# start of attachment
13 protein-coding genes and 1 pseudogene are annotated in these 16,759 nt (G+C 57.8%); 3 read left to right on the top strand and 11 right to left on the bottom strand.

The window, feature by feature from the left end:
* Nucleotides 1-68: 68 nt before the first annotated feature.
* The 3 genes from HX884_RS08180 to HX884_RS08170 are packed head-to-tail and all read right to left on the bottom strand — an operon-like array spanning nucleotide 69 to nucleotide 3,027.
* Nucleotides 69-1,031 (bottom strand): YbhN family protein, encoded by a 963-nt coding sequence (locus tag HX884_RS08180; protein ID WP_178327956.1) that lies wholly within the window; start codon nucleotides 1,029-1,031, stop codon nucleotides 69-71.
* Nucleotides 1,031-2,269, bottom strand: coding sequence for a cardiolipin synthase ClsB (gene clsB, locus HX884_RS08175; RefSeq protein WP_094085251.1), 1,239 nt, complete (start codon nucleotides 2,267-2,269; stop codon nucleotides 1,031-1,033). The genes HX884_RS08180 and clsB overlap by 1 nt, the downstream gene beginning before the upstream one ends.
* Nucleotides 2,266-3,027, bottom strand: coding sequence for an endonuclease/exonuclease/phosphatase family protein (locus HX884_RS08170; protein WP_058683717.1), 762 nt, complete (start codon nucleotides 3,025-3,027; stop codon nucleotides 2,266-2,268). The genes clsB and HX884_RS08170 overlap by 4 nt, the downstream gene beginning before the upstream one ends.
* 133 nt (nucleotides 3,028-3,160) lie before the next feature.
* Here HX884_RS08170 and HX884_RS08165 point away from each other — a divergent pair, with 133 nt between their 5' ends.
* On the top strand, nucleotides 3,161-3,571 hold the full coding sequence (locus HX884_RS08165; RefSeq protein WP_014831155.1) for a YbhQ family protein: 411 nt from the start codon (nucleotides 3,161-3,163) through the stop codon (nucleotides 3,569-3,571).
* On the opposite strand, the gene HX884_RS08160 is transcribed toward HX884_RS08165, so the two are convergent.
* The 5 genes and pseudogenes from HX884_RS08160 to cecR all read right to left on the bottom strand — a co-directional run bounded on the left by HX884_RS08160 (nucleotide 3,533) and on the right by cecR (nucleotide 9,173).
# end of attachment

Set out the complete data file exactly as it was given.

13 protein-coding genes and 1 pseudogene are annotated in these 16,759 nt (G+C 57.8%); 3 read left to right on the top strand and 11 right to left on the bottom strand.

The window, feature by feature from the left end:
* Nucleotides 1-68: 68 nt before the first annotated feature.
* The 3 genes from HX884_RS08180 to HX884_RS08170 are packed head-to-tail and all read right to left on the bottom strand — an operon-like array spanning nucleotide 69 to nucleotide 3,027.
* Nucleotides 69-1,031 (bottom strand): YbhN family protein, encoded by a 963-nt coding sequence (locus tag HX884_RS08180; protein ID WP_178327956.1) that lies wholly within the window; start codon nucleotides 1,029-1,031, stop codon nucleotides 69-71.
* Nucleotides 1,031-2,269, bottom strand: coding sequence for a cardiolipin synthase ClsB (gene clsB, locus HX884_RS08175; RefSeq protein WP_094085251.1), 1,239 nt, complete (start codon nucleotides 2,267-2,269; stop codon nucleotides 1,031-1,033). The genes HX884_RS08180 and clsB overlap by 1 nt, the downstream gene beginning before the upstream one ends.
* Nucleotides 2,266-3,027, bottom strand: coding sequence for an endonuclease/exonuclease/phosphatase family protein (locus HX884_RS08170; protein WP_058683717.1), 762 nt, complete (start codon nucleotides 3,025-3,027; stop codon nucleotides 2,266-2,268). The genes clsB and HX884_RS08170 overlap by 4 nt, the downstream gene beginning before the upstream one ends.
* 133 nt (nucleotides 3,028-3,160) lie before the next feature.
* Here HX884_RS08170 and HX884_RS08165 point away from each other — a divergent pair, with 133 nt between their 5' ends.
* On the top strand, nucleotides 3,161-3,571 hold the full coding sequence (locus HX884_RS08165; RefSeq protein WP_014831155.1) for a YbhQ family protein: 411 nt from the start codon (nucleotides 3,161-3,163) through the stop codon (nucleotides 3,569-3,571).
* On the opposite strand, the gene HX884_RS08160 is transcribed toward HX884_RS08165, so the two are convergent.
* The 5 genes and pseudogenes from HX884_RS08160 to cecR all read right to left on the bottom strand — a co-directional run bounded on the left by HX884_RS08160 (nucleotide 3,533) and on the right by cecR (nucleotide 9,173).